Stane Street at Merton: the Wandle and the Priory

Despite arguments about the precise course of Roman Stane Street as it makes its way through South London, there has always been a consensus that the road crossed the River Wandle at Merton, close to the site which later became Merton Priory. However, for a long time no-one knew the exact location of the crossing.   

In trying to identify this location, we might expect the River Wandle itself to provide a reliable fixed point from which to start. But rivers are not fixed. It is in their nature to wander, to find new courses, and in Merton the course of the Roman Wandle was some way to the east of the modern Wandle. Two thousand years ago the river ran close to the line of today’s Christchurch Road, and passed in front of today’s Colliers Wood tube station. In fact Colliers Wood tube station is the site of the Roman river crossing. An extended and highly successful archaeological excavation, which ran from 1976 to 1990, answered this and other longstanding questions. 


The Roman river crossing was simply the first in a long line of interventions which have continued right up to the present, and which make this part of Merton into a perfect illustration of the rationale for this blog. My aim in PengePast is to look beyond and beneath the suburban familiarity of South London, and to reveal it as an ancient landscape of human endeavour, struggle and strangeness. Merton certainly does that. 

To illustrate the point: here is the southern edge of the retail park, next to Merantun Way, as it is today. 


Three thousand years ago, this site was a riverside meadow. A little less than two thousand years ago, it carried the Roman road. 800 years ago it was the west end of a large priory church, as shown in the map at the top. 100 years ago  


it was Merton Abbey railway station. And today it is a retail park of quite astonishing ugliness. But in its very ugliness it makes the point that even the most mundane and hideous expressions of suburban modernity are part of an historical process. Even a shoppers’ car-park represents another set of meanings, laid on the palimpsest of South London’s landscape.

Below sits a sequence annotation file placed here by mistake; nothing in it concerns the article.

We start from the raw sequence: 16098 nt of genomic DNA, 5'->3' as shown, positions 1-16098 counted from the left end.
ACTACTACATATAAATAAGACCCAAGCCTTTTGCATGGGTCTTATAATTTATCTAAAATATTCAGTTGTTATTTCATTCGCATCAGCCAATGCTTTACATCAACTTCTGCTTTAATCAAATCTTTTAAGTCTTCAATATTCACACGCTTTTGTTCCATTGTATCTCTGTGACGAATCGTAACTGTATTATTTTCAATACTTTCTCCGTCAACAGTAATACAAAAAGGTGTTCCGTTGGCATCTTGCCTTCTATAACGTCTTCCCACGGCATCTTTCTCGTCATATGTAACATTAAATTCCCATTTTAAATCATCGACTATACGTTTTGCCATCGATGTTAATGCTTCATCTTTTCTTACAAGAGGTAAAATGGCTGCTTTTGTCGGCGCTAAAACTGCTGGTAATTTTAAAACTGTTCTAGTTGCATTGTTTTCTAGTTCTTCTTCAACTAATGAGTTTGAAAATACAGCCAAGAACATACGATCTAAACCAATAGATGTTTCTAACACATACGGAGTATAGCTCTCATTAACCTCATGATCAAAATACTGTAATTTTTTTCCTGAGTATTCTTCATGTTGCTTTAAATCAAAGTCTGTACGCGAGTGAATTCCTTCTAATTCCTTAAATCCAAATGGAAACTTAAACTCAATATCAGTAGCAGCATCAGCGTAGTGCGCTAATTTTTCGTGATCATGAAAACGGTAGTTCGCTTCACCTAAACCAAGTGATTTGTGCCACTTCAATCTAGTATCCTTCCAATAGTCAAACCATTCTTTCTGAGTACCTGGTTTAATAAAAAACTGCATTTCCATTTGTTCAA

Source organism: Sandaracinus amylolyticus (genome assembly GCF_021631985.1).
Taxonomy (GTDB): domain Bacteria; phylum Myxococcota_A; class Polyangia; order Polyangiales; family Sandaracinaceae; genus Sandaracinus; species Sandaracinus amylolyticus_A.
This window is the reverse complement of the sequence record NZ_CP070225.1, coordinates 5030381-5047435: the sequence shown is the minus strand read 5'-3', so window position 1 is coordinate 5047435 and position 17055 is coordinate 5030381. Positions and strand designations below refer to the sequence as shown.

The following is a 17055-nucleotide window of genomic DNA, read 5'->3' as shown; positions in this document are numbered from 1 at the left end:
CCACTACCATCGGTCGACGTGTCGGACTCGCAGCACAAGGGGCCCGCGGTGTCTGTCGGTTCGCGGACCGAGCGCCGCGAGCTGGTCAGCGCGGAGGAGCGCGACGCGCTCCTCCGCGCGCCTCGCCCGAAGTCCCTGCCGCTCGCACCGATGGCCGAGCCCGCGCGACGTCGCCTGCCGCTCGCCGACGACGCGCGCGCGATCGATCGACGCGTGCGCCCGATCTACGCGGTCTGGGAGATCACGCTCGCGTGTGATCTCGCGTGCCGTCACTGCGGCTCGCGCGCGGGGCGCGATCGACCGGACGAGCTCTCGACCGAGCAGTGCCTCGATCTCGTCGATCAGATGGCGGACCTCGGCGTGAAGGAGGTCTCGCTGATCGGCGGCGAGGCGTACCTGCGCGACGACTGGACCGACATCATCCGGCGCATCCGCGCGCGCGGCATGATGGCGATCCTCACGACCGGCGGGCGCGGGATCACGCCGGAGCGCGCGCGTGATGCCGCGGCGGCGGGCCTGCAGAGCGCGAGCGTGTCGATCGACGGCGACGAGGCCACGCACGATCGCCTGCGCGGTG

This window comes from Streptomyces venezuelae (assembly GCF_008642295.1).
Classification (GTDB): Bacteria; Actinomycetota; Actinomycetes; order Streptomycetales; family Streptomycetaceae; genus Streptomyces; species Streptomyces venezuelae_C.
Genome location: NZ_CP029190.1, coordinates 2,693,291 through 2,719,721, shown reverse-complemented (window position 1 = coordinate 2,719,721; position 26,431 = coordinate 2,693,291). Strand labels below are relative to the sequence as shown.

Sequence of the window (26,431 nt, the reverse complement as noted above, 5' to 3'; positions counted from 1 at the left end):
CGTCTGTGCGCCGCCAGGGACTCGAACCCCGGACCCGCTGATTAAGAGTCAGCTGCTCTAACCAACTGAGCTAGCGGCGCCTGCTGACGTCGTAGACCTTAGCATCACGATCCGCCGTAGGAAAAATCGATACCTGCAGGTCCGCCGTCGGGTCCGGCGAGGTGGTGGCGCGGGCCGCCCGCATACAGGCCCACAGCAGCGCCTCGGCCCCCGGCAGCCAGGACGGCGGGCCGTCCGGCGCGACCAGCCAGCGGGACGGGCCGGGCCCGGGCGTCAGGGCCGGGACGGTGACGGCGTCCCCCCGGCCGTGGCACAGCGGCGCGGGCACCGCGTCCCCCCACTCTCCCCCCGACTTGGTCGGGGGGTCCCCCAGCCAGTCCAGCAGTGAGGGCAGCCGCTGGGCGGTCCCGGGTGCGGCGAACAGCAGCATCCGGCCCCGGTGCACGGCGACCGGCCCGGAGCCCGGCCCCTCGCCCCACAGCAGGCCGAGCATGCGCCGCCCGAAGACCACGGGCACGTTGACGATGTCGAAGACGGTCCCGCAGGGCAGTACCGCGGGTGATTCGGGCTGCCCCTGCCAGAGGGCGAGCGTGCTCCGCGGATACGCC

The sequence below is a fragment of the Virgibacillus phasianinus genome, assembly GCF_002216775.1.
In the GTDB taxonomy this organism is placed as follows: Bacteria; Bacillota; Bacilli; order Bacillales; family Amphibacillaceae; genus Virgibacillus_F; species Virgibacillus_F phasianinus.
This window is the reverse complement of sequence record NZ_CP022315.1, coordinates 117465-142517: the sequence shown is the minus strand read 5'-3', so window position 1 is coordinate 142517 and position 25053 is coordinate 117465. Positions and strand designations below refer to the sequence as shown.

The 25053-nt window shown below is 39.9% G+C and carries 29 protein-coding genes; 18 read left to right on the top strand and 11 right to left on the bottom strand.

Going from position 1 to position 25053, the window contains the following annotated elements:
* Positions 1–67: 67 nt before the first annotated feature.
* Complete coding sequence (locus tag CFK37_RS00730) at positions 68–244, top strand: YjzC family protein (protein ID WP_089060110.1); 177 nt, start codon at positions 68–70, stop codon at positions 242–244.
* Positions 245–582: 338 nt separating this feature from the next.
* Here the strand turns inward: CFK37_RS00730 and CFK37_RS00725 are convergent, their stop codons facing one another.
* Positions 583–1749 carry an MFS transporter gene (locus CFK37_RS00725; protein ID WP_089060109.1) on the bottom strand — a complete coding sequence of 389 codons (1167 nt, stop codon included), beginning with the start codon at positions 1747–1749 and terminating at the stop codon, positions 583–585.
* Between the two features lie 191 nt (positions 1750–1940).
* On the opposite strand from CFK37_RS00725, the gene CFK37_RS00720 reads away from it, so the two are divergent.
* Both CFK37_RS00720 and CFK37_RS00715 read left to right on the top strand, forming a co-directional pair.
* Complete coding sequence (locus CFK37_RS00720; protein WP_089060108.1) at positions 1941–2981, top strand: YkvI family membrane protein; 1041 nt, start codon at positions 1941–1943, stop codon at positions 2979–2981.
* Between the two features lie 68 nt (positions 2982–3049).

Roman Stane Street was first built around AD 50, with further work carried out between 150 and 200. It seems to have fallen into disuse – or at least, it wasn’t repaired any more – towards the end of the Roman period, from about 350. But the string of Anglo-Saxon settlements and medieval churches along its length show that even if its paving fell short of the Roman ideal, it continued to serve as an important highway long after Britain fell out of the Empire. 

The map at the top highlights two phases of the site’s history: the Roman phase, including the course of the Wandle, the line of Stane Street, and the river crossing; and the medieval phase, including Merton Priory church, and the boundary of the Priory precinct. Both phases were addressed by the 1976-1990 excavations.    

The Augustinian Priory at Merton was founded in 1117, and became an important ecclesiastical institution enjoying royal patronage. At this time abbeys, monasteries and priories acted as clerical, economic and educational centres in their surrounding areas. Merton certainly played this role, and in the Priory’s early years the young Thomas Becket was sent from his home in the city of London to be a scholar here. By the time the Priory church was built towards the end of the C12th, Becket was already a martyr, murdered at the altar in Canterbury Cathedral. 

The church was built in the Romanesque style, its west door standing directly on top of the Roman road, and for more than three centuries it stood as the most imposing element of a powerful institution. With the C16th Reformation, of course, like other abbeys and monasteries throughout the country, Merton Priory was closed down. But whereas the buildings on many other sites were simply left to moulder, Merton’s church was promptly dismantled, its stones robbed for re-use in Henry VIII’s new palace a few miles down the road at Nonsuch. Some buildings seem to have survived into the 1640s, when the site was used to garrison troops in the Civil War. But the whole area was transformed from the late C17th as the Wandle in general became increasingly industrialised. Among these industries was textile manufacture and printing, which eventually led William Morris to establish his Abbey Mills works here in 1881.  

By this time, any physical traces of Merton Priory were thought to have disappeared. But in 1914 a Romanesque gate-way was discovered, built into the fabric of a local house. It had clearly belonged to an important Priory building, such as a guest-house or chapel. It was removed and re-erected about a mile away in the church-yard of St. Mary the Virgin.